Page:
When you are using your greenhouse to grow special plants like Lewisia tweedyi or Pleione formosana, or seedlings of an unusual western rock cress, you might be forgiven by reacting to the first sign of aphids with an immediate fog of insecticide. However, I decided last winter that I would try to make the greenhouse as much of a natural environment as I could. The windows open to the out of doors on warm days without screens so that insects are free to come and go. The greenhouse manufacturer said that people liked this idea for pollination but I was thinking more about insect control.
In early December when I first began operations I saw a few ladybugs taking refuge from the cold. I had hoped they might settle in, perhaps laying eggs. And last week I saw my first ladybug larva busily patrolling the leaves for aphids.
They are voracious eaters (think of teenagers eating between meals).
And yesterday I spied a praying mantis.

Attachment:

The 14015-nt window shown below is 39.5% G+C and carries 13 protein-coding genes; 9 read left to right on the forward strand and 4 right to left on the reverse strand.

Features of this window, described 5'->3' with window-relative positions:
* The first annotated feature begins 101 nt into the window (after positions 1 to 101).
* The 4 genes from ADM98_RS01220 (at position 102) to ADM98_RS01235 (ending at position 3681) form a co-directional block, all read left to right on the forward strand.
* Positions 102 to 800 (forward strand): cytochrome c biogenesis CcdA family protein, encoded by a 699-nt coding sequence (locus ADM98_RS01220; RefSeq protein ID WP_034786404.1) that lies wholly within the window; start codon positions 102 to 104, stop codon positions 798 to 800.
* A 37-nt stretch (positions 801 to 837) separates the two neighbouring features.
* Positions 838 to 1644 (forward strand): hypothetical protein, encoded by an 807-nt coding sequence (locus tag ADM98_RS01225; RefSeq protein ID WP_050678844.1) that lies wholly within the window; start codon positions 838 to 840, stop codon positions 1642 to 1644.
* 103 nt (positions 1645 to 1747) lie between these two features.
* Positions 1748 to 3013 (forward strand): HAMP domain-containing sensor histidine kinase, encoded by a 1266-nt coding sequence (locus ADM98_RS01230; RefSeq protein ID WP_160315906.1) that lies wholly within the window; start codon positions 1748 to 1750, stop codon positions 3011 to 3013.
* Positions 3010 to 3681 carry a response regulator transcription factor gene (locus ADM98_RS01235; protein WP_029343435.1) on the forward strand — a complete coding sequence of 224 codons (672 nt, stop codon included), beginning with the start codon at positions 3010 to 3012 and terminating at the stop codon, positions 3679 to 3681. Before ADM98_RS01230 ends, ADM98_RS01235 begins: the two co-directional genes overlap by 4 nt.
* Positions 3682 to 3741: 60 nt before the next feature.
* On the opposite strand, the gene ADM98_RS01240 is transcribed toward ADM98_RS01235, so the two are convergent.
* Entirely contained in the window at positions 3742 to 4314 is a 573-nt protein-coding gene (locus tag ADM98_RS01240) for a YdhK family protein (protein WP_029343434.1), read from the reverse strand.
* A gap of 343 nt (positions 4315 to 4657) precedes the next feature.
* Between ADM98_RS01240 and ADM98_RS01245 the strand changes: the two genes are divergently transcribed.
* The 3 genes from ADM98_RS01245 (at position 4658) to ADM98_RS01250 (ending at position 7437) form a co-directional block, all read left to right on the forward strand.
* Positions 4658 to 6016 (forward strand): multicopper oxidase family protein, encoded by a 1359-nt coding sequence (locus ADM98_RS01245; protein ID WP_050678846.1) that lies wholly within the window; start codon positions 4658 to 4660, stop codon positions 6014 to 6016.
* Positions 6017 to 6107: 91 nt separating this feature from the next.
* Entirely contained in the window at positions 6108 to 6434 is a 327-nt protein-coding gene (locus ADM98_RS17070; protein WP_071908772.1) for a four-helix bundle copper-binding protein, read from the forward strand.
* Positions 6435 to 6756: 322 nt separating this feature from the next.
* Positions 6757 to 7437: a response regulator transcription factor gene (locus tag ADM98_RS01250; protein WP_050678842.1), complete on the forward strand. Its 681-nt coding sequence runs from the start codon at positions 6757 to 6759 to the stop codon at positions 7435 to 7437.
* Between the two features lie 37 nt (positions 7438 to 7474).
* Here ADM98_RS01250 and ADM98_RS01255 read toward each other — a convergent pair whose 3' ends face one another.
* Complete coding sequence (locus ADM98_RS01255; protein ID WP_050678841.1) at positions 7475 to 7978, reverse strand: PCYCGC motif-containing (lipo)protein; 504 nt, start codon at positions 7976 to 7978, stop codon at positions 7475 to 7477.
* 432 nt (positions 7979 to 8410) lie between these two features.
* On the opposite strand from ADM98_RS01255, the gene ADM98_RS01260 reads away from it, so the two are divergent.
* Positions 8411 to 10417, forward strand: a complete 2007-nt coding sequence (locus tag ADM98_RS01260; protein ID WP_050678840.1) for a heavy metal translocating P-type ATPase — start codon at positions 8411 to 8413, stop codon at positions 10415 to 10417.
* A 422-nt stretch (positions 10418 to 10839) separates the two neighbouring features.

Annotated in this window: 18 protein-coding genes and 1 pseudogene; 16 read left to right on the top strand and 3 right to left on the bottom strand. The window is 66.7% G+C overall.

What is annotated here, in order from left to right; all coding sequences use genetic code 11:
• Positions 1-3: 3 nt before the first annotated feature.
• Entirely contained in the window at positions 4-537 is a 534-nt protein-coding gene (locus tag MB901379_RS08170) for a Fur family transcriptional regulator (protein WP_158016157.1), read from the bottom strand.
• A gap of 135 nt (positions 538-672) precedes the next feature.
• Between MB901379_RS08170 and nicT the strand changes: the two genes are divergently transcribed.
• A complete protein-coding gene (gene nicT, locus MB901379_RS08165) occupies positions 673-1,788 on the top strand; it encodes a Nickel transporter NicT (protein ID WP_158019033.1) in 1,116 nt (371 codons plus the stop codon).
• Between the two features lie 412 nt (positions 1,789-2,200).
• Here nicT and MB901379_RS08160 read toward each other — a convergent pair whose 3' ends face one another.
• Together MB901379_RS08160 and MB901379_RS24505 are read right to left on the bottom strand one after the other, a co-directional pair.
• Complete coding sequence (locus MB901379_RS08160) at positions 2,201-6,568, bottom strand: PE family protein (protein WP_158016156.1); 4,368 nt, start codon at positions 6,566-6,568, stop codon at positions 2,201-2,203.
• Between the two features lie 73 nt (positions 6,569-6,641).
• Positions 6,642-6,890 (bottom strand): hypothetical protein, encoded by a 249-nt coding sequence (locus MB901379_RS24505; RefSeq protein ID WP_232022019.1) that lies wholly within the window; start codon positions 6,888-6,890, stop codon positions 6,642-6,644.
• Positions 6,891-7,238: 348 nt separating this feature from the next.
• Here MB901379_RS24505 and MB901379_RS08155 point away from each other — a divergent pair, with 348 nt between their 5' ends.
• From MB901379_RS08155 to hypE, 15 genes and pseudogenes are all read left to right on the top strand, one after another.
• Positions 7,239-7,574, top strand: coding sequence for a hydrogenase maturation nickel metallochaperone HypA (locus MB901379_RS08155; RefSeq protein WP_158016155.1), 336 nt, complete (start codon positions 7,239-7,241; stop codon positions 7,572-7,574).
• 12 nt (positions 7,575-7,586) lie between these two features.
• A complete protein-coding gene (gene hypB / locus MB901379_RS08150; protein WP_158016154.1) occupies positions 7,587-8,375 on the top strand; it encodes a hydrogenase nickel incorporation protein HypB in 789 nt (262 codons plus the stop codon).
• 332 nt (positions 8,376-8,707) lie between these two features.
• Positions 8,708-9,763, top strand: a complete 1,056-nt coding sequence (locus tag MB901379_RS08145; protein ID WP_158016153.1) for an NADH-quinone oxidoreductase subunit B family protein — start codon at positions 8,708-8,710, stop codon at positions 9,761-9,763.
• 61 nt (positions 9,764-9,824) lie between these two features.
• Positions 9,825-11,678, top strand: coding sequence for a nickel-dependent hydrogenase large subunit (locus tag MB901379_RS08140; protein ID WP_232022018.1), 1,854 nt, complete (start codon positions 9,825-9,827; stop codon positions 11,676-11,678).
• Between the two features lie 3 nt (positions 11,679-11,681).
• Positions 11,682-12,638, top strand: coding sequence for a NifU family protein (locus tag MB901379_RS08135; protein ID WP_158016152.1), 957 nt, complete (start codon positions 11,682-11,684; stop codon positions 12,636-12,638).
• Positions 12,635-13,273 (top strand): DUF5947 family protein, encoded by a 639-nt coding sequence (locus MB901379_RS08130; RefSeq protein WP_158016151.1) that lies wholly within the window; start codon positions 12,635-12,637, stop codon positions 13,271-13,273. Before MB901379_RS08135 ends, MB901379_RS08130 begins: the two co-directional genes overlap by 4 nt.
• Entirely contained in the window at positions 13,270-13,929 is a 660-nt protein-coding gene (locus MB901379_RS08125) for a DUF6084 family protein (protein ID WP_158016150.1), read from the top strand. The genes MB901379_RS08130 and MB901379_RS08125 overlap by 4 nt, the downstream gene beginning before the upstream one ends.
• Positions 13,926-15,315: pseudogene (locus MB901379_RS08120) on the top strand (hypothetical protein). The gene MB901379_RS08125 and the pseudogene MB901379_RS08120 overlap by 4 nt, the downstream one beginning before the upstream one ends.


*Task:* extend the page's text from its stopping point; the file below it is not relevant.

I had seen an egg case in the hillside garden and put it into the greenhouse in February. Though I never saw the hatching take place, they are apparently growing fast. Unfortunately a few minutes later I saw this one get trapped in a spider’s web. While both seemed to be about the same size, the spider definitely won the battle. But there should be many more praying mantis wandering around the greenhouse at this point.
While i was watching the praying mantis and spider struggle I looked up and saw the dominant actor in the food chain.
This guy was alert and ready for action. So while I do see aphids here and there, nature’s enforcer’s are busy keeping things within bounds.